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Remediation of a biodiesel blend-contaminated soil by using a modified Fenton process

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A soil contaminated with a B20 biodiesel blend (20 % biodiesel, 80 % diesel) has been treated by modified Fenton process with or without chelant addition. All experiments were conducted without pH adjustment. The reagents used were as follows: hydrogen peroxide as oxidant (400–4,000 mmol L−1), ferric ion as catalyst (5–20 mmol L−1), and trisodium citrate (50 mmol L−1) as chelating agent. Soil was spiked at two different pollutant concentrations (1,000–10,000 mg diesel kg−1 soil). Higher total petroleum hydrocarbon (TPH) removal efficiencies were obtained (up to 75 %) after the treatment in the absence of the chelant due to the low pH obtained in this case. In the presence of chelant, the TPH conversion obtained was lower because both higher pH is obtained and chelant competes with diesel for the oxidant. On the other hand, at neutral pH, the lifetime of the oxidant was increased. Fatty acid methyl esters (FAMEs) are easier to remove than diesel aliphatic hydrocarbons from the blend. An important decrease of the aqueous phase toxicity was observed after the modified Fenton reaction, supporting that nontoxic by-products were released to the aqueous phase during the treatment.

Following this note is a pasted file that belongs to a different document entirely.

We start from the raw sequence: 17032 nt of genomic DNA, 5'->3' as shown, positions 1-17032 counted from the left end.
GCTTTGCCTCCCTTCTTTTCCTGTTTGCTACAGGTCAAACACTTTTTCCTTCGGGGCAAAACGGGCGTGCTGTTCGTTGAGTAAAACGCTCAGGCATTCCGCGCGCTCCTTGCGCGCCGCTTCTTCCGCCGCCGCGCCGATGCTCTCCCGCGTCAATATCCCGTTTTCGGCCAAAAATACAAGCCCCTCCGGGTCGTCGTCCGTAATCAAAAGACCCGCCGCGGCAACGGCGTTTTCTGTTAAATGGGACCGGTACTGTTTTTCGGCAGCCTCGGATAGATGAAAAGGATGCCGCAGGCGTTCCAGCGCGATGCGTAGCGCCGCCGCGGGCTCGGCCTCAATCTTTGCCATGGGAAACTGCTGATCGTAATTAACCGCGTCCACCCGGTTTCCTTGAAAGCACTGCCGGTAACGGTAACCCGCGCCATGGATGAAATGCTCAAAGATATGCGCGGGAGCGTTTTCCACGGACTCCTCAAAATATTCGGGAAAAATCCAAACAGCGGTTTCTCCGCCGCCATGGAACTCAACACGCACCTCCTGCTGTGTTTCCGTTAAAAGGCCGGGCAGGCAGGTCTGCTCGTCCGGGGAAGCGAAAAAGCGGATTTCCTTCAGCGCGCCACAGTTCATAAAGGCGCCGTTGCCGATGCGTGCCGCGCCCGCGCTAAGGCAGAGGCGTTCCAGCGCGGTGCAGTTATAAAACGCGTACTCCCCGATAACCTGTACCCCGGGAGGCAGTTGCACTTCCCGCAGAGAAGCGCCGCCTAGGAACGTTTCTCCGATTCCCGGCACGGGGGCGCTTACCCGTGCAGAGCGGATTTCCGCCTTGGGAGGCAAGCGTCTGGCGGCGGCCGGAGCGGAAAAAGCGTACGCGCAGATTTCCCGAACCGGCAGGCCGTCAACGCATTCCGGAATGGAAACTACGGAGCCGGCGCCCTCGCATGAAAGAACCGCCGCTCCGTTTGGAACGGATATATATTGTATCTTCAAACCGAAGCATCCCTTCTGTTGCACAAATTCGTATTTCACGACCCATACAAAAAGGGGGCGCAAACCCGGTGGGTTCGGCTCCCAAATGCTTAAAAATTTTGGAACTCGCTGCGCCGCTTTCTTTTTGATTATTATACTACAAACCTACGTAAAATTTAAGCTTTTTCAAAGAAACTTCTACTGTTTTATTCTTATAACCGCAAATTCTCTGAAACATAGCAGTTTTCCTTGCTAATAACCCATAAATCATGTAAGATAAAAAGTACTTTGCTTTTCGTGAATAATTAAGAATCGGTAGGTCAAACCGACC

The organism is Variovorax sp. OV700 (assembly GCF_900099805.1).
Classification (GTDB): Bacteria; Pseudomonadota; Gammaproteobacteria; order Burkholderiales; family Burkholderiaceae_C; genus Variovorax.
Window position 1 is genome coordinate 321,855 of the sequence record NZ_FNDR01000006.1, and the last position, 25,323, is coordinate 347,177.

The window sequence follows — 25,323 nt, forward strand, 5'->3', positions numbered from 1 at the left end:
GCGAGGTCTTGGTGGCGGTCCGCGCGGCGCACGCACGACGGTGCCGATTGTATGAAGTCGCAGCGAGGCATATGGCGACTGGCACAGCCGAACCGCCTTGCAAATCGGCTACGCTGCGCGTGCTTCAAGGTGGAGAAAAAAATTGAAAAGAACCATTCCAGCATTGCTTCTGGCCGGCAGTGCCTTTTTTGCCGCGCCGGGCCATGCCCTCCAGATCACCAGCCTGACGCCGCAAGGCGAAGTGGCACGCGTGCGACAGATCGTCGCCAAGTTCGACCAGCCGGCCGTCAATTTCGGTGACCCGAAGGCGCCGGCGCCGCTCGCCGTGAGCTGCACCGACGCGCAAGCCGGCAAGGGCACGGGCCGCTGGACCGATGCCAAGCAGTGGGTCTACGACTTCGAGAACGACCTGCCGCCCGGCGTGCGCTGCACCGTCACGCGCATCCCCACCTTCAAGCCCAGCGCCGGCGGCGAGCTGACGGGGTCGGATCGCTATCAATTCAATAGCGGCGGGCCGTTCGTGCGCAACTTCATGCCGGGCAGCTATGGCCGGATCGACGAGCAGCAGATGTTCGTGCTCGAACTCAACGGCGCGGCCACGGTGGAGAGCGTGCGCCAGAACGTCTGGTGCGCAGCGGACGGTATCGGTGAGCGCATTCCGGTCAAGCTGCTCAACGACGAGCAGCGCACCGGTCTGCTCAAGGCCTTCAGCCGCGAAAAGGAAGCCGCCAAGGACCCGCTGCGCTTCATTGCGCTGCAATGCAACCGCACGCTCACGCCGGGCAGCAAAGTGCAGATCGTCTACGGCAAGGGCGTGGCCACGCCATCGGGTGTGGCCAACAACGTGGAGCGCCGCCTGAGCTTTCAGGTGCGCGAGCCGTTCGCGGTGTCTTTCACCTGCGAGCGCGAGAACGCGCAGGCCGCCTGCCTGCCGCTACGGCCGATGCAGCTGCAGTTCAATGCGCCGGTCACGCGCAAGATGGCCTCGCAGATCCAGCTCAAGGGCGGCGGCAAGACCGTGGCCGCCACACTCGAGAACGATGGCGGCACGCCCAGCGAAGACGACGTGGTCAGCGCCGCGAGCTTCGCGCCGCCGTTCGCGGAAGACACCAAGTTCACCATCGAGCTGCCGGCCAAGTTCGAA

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The authors acknowledge financial support from the Comunidad Autonomy de Madrid provided throughout project CARESOIL (S2009AMB-1648) and from the Spanish Ministry of Science and Innovation, project CTM2010-16693.

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Correspondence to Aurora Santos.

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Responsible editor: Philippe Garrigues

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Pardo, F., Rosas, J.M., Santos, A. et al. Remediation of a biodiesel blend-contaminated soil by using a modified Fenton process. Environ Sci Pollut Res 21, 12198–12207 (2014). https://doi.org/10.1007/s11356-014-2997-2

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  • Modified Fenton
  • Soil remediation
  • Diesel/biodiesel fractions
  • Ecotoxicity